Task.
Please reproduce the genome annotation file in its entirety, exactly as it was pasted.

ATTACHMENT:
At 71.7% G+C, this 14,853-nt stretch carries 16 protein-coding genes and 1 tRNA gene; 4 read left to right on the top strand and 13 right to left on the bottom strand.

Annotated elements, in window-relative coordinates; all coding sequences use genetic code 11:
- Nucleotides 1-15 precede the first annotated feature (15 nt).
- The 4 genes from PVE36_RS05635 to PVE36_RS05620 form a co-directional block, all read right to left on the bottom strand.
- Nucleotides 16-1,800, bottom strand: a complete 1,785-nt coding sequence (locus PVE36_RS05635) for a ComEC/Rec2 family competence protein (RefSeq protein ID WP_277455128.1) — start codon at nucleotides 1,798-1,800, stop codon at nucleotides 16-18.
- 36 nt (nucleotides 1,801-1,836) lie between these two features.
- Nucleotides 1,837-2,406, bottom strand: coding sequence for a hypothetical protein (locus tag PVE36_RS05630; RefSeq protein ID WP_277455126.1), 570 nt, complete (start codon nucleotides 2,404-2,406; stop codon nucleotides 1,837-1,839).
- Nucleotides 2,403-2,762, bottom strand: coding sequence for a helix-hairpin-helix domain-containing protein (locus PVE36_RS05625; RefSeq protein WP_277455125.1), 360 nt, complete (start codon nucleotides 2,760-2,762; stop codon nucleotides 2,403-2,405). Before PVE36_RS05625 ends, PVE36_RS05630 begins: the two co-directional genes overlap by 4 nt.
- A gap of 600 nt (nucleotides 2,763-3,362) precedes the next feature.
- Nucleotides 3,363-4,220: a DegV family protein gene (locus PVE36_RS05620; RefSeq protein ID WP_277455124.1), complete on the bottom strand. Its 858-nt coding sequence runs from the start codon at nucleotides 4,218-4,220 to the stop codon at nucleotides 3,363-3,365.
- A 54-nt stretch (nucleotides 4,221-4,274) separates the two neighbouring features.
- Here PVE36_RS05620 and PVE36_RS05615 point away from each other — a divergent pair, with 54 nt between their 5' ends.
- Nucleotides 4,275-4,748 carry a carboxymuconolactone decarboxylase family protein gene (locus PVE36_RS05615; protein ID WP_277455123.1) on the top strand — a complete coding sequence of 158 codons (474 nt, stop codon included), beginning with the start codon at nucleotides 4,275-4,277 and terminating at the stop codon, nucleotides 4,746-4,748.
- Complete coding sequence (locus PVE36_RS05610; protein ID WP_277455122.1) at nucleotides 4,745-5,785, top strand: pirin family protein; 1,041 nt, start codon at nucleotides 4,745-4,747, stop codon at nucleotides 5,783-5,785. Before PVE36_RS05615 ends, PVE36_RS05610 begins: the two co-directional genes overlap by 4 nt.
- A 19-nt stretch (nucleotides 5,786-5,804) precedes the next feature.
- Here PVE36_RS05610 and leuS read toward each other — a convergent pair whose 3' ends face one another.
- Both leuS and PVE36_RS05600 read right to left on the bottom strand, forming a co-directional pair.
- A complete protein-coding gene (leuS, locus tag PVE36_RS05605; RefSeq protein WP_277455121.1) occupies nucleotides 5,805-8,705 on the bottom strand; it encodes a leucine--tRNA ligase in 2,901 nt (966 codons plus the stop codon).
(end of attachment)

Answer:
At 71.7% G+C, this 14,853-nt stretch carries 16 protein-coding genes and 1 tRNA gene; 4 read left to right on the top strand and 13 right to left on the bottom strand.

Annotated elements, in window-relative coordinates; all coding sequences use genetic code 11:
- Nucleotides 1-15 precede the first annotated feature (15 nt).
- The 4 genes from PVE36_RS05635 to PVE36_RS05620 form a co-directional block, all read right to left on the bottom strand.
- Nucleotides 16-1,800, bottom strand: a complete 1,785-nt coding sequence (locus PVE36_RS05635) for a ComEC/Rec2 family competence protein (RefSeq protein ID WP_277455128.1) — start codon at nucleotides 1,798-1,800, stop codon at nucleotides 16-18.
- 36 nt (nucleotides 1,801-1,836) lie between these two features.
- Nucleotides 1,837-2,406, bottom strand: coding sequence for a hypothetical protein (locus tag PVE36_RS05630; RefSeq protein ID WP_277455126.1), 570 nt, complete (start codon nucleotides 2,404-2,406; stop codon nucleotides 1,837-1,839).
- Nucleotides 2,403-2,762, bottom strand: coding sequence for a helix-hairpin-helix domain-containing protein (locus PVE36_RS05625; RefSeq protein WP_277455125.1), 360 nt, complete (start codon nucleotides 2,760-2,762; stop codon nucleotides 2,403-2,405). Before PVE36_RS05625 ends, PVE36_RS05630 begins: the two co-directional genes overlap by 4 nt.
- A gap of 600 nt (nucleotides 2,763-3,362) precedes the next feature.
- Nucleotides 3,363-4,220: a DegV family protein gene (locus PVE36_RS05620; RefSeq protein ID WP_277455124.1), complete on the bottom strand. Its 858-nt coding sequence runs from the start codon at nucleotides 4,218-4,220 to the stop codon at nucleotides 3,363-3,365.
- A 54-nt stretch (nucleotides 4,221-4,274) separates the two neighbouring features.
- Here PVE36_RS05620 and PVE36_RS05615 point away from each other — a divergent pair, with 54 nt between their 5' ends.
- Nucleotides 4,275-4,748 carry a carboxymuconolactone decarboxylase family protein gene (locus PVE36_RS05615; protein ID WP_277455123.1) on the top strand — a complete coding sequence of 158 codons (474 nt, stop codon included), beginning with the start codon at nucleotides 4,275-4,277 and terminating at the stop codon, nucleotides 4,746-4,748.
- Complete coding sequence (locus PVE36_RS05610; protein ID WP_277455122.1) at nucleotides 4,745-5,785, top strand: pirin family protein; 1,041 nt, start codon at nucleotides 4,745-4,747, stop codon at nucleotides 5,783-5,785. Before PVE36_RS05615 ends, PVE36_RS05610 begins: the two co-directional genes overlap by 4 nt.
- A 19-nt stretch (nucleotides 5,786-5,804) precedes the next feature.
- Here PVE36_RS05610 and leuS read toward each other — a convergent pair whose 3' ends face one another.
- Both leuS and PVE36_RS05600 read right to left on the bottom strand, forming a co-directional pair.
- A complete protein-coding gene (leuS, locus tag PVE36_RS05605; RefSeq protein WP_277455121.1) occupies nucleotides 5,805-8,705 on the bottom strand; it encodes a leucine--tRNA ligase in 2,901 nt (966 codons plus the stop codon).